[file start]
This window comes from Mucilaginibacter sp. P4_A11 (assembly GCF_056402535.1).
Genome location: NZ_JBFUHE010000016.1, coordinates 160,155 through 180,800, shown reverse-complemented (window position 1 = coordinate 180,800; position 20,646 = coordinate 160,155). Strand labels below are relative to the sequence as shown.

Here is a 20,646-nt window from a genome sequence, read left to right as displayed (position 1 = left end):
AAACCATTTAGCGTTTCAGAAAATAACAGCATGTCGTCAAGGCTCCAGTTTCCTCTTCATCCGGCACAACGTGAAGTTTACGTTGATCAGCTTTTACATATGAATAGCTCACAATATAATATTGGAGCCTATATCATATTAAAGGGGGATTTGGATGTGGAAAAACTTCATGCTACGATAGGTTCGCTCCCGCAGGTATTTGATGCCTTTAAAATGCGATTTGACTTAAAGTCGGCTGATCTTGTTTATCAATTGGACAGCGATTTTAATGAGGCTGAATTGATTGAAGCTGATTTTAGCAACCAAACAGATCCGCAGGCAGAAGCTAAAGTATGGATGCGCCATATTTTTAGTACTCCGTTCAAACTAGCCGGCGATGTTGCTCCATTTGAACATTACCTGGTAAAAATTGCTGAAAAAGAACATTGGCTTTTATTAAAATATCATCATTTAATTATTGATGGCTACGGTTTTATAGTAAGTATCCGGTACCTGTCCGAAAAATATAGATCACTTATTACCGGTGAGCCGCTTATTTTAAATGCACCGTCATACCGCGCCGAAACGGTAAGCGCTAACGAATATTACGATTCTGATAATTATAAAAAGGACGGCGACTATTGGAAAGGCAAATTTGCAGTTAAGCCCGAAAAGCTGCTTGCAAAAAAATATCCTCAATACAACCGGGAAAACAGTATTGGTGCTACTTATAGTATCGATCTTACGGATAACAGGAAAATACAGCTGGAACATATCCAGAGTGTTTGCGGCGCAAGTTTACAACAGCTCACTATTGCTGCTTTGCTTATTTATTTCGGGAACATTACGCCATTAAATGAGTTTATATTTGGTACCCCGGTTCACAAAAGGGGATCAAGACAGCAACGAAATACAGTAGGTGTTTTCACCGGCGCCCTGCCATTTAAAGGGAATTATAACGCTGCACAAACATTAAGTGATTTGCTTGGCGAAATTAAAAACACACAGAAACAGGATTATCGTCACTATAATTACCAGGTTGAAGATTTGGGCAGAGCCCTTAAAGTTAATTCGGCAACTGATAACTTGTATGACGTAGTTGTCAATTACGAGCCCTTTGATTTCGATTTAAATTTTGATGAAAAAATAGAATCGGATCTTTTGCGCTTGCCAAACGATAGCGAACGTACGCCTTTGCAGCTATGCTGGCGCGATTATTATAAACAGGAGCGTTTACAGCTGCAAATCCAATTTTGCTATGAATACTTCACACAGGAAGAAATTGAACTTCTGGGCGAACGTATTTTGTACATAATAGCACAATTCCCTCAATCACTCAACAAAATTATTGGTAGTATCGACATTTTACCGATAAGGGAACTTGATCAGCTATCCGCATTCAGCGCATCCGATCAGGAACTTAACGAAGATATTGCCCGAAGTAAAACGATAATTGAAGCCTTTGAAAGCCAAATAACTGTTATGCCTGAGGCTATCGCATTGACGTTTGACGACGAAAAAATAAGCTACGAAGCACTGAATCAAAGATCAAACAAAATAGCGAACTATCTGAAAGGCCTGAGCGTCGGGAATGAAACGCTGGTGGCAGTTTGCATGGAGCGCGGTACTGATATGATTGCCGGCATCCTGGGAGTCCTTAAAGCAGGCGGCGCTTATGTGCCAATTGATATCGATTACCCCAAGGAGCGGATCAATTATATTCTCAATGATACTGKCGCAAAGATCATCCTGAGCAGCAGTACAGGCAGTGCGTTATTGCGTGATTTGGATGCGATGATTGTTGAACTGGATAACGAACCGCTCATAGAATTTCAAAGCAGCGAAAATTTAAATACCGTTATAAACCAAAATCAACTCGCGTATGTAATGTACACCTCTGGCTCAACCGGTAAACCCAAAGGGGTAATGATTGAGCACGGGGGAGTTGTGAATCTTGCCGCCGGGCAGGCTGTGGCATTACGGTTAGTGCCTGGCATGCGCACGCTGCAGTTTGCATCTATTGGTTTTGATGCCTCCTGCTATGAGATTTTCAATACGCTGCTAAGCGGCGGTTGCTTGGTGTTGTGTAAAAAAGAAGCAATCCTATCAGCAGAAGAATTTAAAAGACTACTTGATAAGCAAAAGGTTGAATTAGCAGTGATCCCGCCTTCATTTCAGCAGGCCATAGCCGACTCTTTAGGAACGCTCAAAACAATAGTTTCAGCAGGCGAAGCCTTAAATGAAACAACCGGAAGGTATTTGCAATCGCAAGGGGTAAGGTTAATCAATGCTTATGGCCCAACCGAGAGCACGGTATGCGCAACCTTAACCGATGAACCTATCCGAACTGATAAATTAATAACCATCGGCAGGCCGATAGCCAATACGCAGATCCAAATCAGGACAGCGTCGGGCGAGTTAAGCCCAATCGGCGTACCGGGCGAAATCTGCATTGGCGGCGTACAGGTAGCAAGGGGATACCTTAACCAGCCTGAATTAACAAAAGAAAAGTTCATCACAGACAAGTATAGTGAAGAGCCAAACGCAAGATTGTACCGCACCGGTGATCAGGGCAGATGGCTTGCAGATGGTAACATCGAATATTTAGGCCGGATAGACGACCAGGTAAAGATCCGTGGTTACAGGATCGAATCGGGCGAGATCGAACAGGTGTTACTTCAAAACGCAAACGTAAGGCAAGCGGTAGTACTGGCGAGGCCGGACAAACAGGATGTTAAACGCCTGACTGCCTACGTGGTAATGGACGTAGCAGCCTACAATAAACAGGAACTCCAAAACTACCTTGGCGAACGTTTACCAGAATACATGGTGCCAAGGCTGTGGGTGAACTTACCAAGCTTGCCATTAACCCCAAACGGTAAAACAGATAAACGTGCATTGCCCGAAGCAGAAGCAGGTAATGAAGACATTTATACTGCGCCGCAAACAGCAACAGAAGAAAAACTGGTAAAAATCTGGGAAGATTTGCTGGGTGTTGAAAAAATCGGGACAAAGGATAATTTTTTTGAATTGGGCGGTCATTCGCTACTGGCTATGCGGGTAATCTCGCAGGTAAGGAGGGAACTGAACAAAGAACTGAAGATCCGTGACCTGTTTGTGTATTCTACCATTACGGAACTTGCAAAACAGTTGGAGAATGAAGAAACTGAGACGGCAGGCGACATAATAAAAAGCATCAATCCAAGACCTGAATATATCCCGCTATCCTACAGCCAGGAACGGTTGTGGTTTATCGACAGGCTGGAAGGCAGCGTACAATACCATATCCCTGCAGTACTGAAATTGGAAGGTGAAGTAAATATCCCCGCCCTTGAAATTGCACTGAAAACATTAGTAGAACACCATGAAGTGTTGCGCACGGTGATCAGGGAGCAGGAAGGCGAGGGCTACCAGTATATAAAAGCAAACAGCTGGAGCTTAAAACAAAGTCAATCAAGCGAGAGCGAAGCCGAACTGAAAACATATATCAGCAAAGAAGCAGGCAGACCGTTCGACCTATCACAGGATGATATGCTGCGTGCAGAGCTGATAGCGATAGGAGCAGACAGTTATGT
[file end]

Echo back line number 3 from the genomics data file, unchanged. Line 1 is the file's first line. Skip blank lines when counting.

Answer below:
Here is a 20,646-nt window from a genome sequence, read left to right as displayed (position 1 = left end):